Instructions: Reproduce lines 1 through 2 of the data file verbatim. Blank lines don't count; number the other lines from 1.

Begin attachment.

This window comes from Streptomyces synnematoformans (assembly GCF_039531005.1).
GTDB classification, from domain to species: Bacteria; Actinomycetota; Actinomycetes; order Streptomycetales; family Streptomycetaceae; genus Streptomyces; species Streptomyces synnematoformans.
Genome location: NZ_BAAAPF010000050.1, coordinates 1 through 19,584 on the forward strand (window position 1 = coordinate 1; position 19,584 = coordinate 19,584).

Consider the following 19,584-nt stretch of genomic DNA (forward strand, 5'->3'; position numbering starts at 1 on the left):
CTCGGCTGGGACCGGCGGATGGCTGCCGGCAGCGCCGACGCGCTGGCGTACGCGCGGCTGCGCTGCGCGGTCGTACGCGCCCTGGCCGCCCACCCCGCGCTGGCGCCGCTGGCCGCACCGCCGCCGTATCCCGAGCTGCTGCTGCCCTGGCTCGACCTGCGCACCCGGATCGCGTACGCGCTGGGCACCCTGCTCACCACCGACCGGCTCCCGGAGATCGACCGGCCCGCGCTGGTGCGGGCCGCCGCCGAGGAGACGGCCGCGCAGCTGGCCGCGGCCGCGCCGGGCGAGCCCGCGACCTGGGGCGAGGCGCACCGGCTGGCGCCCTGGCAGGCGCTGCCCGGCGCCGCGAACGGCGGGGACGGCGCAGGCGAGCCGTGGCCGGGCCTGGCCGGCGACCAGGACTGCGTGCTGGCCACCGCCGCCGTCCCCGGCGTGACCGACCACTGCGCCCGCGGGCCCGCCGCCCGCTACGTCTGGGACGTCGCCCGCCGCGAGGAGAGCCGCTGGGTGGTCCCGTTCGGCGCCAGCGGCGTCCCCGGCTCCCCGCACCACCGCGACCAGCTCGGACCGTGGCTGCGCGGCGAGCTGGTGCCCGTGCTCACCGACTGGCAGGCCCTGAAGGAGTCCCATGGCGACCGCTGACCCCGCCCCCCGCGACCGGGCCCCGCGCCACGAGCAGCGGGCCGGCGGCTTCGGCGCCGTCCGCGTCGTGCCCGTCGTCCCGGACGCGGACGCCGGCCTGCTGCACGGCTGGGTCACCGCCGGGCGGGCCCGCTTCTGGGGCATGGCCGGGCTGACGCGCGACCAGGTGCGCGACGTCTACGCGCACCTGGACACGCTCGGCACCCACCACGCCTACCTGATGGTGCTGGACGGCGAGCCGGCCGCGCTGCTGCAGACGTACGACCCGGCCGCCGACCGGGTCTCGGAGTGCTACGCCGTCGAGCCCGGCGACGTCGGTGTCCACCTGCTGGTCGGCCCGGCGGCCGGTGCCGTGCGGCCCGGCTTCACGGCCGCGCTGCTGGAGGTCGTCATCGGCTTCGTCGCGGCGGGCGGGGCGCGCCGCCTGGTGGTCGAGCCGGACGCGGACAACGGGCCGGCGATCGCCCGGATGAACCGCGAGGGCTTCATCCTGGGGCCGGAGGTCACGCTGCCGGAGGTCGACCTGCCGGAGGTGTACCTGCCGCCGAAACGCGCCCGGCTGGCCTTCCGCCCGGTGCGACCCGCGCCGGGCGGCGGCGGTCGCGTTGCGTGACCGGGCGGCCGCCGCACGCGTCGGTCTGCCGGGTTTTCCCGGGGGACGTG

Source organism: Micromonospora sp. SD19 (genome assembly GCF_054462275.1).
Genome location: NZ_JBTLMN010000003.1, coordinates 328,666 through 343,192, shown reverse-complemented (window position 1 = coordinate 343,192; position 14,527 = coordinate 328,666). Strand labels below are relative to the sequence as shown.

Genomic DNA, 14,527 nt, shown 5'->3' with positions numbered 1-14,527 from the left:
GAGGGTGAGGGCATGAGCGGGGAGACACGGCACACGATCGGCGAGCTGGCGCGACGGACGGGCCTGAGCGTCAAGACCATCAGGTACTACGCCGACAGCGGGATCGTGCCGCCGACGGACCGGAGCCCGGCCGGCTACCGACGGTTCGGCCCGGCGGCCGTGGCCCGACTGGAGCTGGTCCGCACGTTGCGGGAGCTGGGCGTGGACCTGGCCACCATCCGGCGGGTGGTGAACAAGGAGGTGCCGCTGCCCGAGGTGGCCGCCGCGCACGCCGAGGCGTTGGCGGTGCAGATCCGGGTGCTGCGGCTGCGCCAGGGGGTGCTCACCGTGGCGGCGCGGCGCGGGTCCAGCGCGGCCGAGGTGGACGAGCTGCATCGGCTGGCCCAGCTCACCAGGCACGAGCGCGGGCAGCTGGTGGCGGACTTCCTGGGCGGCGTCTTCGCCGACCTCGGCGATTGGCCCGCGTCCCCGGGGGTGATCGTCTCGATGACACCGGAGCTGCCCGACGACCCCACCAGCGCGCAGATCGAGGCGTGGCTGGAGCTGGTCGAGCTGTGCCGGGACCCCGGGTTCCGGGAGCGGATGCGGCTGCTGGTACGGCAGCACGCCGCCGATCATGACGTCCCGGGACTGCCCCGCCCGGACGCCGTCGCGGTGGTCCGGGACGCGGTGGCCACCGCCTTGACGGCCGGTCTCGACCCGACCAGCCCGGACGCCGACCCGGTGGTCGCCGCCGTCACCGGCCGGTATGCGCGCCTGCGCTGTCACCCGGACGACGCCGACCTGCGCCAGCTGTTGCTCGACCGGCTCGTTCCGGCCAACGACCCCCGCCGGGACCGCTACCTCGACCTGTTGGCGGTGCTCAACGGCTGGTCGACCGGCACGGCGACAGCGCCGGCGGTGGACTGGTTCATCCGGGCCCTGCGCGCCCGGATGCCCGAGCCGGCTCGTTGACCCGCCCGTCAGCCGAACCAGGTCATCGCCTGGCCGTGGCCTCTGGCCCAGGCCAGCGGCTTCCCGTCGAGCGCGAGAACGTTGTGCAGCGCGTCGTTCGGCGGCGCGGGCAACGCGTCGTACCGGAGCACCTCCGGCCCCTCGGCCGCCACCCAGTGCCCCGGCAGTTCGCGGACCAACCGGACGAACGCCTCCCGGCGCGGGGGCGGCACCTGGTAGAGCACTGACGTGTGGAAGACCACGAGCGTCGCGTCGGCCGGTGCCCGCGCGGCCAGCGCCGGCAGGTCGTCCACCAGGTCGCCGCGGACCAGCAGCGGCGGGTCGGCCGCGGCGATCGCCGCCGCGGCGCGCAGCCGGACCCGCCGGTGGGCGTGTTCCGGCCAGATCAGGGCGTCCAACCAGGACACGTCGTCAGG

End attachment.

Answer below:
This window comes from Streptomyces synnematoformans (assembly GCF_039531005.1).
GTDB classification, from domain to species: Bacteria; Actinomycetota; Actinomycetes; order Streptomycetales; family Streptomycetaceae; genus Streptomyces; species Streptomyces synnematoformans.